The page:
At Skate Canada all of our officials are volunteers. These selfless people give up a tremendous amount of time to be trained, and continue to dedicate more time applying their skills at competitions. This week we are honoured to be highlighting the different types of officials you can find on a figure skating panel as well as providing some profiles and testimonials from our officials in the field.

To get you ready for our week of officials education check out this video of Skate Canada’s Chief Sport Officer, Patricia Chafe, who sat down with CTV Ottawa Morning in January at the 2014 Canadian Tire National Skating Championships to discuss how the judging panel comes together!

First up are the data specialists and the evaluators!


Definition: A data specialist is a volunteer who has been trained and certified to calculate the results of skating competitions either manually or using computer software. They ensure the judges have the correct materials needed for competition, as well as ensuring the judging panel computers run properly. Data Specialists are usually behind the scenes at a competition, however the Results System Manager (RSM), who is also a data specialist, spends many long hours rink-side ensuring the results are processing correctly through the computer during the competition.


Krista Sellers is a dedicated volunteer to the sport of figure skating and has been an active volunteer for over 15 years. She became a Level III Data Specialist in 2007. Krista possesses all of the necessary skills to be a successful data specialist. She is organized, professional and dedicated. During events, Krista always has a smile on face and is willing to answer any questions or concerns you may have. Krista has also spent time fulfilling the role of RSM at various events for Skate Canada. She is a very versatile volunteer and is also a member of the Officials Assignment and Promotion Committee for Skate Canada.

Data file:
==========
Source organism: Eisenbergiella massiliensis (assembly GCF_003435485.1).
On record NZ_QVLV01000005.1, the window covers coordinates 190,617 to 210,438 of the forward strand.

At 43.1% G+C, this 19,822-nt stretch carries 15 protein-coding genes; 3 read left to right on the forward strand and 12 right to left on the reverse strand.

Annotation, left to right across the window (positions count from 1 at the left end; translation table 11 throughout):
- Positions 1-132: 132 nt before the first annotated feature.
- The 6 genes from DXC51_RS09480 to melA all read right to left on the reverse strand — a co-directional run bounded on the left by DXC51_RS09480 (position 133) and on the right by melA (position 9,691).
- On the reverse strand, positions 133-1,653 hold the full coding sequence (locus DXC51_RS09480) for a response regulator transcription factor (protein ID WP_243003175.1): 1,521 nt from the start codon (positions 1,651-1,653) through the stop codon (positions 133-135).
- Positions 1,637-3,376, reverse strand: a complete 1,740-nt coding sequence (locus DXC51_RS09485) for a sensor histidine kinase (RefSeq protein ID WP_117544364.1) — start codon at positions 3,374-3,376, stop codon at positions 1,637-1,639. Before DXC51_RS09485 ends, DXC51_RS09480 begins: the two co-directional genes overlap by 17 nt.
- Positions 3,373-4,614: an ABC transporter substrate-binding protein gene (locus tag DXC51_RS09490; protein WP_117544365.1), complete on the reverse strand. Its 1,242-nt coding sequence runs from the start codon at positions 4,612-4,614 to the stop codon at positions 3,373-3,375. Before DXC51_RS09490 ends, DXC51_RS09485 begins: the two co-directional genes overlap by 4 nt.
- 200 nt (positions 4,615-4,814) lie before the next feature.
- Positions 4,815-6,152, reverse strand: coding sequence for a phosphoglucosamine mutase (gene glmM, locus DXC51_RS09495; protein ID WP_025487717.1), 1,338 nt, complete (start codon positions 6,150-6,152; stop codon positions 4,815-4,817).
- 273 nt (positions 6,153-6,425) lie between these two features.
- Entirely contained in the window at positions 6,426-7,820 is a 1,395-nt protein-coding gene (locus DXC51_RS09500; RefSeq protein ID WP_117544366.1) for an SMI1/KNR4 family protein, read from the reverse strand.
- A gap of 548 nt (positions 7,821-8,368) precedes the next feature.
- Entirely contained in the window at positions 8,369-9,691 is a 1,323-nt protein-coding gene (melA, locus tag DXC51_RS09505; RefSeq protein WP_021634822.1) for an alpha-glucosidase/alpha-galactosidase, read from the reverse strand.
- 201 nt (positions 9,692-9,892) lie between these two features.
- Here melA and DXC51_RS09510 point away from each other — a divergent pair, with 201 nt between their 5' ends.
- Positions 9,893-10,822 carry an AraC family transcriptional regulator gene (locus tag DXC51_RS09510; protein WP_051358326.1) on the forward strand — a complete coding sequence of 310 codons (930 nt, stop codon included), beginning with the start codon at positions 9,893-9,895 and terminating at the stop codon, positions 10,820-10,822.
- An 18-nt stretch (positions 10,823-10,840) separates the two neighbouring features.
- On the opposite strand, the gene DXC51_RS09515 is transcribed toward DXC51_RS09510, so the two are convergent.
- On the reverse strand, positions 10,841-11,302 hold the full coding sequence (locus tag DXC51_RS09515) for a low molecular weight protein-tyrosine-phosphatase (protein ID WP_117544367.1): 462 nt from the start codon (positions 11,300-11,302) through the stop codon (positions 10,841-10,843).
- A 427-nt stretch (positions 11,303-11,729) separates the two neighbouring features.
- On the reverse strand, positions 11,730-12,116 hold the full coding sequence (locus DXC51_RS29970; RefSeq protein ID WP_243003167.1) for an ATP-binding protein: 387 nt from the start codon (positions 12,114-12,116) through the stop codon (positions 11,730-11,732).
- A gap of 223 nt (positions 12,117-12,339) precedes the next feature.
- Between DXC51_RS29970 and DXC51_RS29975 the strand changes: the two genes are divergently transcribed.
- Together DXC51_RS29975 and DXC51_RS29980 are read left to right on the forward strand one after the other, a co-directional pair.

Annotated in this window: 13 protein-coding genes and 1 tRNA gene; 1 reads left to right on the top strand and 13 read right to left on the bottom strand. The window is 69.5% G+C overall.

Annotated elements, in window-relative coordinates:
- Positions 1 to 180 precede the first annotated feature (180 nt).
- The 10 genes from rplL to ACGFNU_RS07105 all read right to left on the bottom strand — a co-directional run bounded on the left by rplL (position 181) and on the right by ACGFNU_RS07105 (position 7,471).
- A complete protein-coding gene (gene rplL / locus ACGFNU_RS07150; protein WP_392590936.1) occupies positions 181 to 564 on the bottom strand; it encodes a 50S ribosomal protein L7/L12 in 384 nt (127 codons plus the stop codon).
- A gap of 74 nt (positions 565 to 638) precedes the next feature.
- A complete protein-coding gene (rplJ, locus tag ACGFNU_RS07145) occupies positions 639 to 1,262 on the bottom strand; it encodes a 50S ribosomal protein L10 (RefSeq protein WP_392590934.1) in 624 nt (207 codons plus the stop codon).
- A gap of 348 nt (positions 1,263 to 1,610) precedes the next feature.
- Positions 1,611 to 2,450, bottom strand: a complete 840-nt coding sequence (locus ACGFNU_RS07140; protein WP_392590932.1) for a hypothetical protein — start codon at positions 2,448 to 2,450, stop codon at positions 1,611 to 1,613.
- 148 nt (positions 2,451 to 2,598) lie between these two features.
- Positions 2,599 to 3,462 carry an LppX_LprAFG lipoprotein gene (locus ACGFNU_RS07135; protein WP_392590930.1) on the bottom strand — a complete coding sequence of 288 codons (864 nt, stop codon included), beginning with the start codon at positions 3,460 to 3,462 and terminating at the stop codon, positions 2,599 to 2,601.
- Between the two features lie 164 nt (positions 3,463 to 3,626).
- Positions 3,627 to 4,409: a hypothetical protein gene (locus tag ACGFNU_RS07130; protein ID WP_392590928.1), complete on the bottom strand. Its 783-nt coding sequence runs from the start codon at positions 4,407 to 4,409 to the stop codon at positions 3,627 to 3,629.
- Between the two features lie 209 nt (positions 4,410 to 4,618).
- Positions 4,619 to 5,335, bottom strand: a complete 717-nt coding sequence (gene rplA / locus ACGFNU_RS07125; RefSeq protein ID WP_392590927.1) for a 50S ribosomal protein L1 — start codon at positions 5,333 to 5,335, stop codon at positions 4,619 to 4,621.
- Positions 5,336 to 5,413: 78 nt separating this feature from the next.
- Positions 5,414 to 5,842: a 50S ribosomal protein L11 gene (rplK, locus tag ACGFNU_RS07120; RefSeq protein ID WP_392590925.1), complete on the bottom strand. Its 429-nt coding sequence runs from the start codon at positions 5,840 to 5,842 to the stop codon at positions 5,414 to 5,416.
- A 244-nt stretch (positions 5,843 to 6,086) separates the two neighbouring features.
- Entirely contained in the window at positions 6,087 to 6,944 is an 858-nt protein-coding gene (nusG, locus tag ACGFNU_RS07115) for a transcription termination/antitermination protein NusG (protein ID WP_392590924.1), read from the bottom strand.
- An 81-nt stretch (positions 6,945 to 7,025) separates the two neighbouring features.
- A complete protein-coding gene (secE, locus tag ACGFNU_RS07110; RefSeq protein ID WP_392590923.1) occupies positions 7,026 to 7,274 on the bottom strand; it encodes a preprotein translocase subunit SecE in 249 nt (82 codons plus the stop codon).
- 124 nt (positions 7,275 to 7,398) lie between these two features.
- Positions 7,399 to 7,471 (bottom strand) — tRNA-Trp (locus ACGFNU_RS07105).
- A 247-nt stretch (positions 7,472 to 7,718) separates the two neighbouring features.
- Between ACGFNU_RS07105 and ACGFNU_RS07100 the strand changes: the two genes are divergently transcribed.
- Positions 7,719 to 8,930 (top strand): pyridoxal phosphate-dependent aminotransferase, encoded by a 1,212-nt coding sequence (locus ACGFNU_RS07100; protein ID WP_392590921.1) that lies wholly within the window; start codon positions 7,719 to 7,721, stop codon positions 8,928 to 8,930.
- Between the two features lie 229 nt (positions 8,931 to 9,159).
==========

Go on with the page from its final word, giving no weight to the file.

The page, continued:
Definition: An evaluator is a volunteer who has been trained and certified to evaluate tests in the STARSkate program. You will see evaluators at local test days evaluating freeskate, skating skills, ice dance, and interpretive tests.


Donna Bierko: I decided to become a judge and evaluator because of my own curiosity of how the marks for skaters are obtained. I was approached by a family friend who suggested that I go for some training and then decide whether I wanted to pursue my involvement with skating as an official. More than 20 years later, I am still involved as an evaluator and judge. I truly enjoy working with the skaters and coaches to see the skaters develop through our system. While there have been times that I can get frustrated with my own judging, my experiences as an evaluator have been very positive and rewarding.

I was raised by parents who instilled in me the importance of volunteering and giving back to those who give to you. Giving back to skating as a volunteer is just one of the reasons why I am an evaluator. The main reason is that I know that at the end of the day, I have made a difference in the life of a skater. When I see the smile on the skater’s face after passing a test or when I see our champions on television at the various skating events, I am reminded of the importance of my small contribution in their skating career — a contribution I would never give up.

Stay tuned tomorrow as we highlight the judge and referee roles!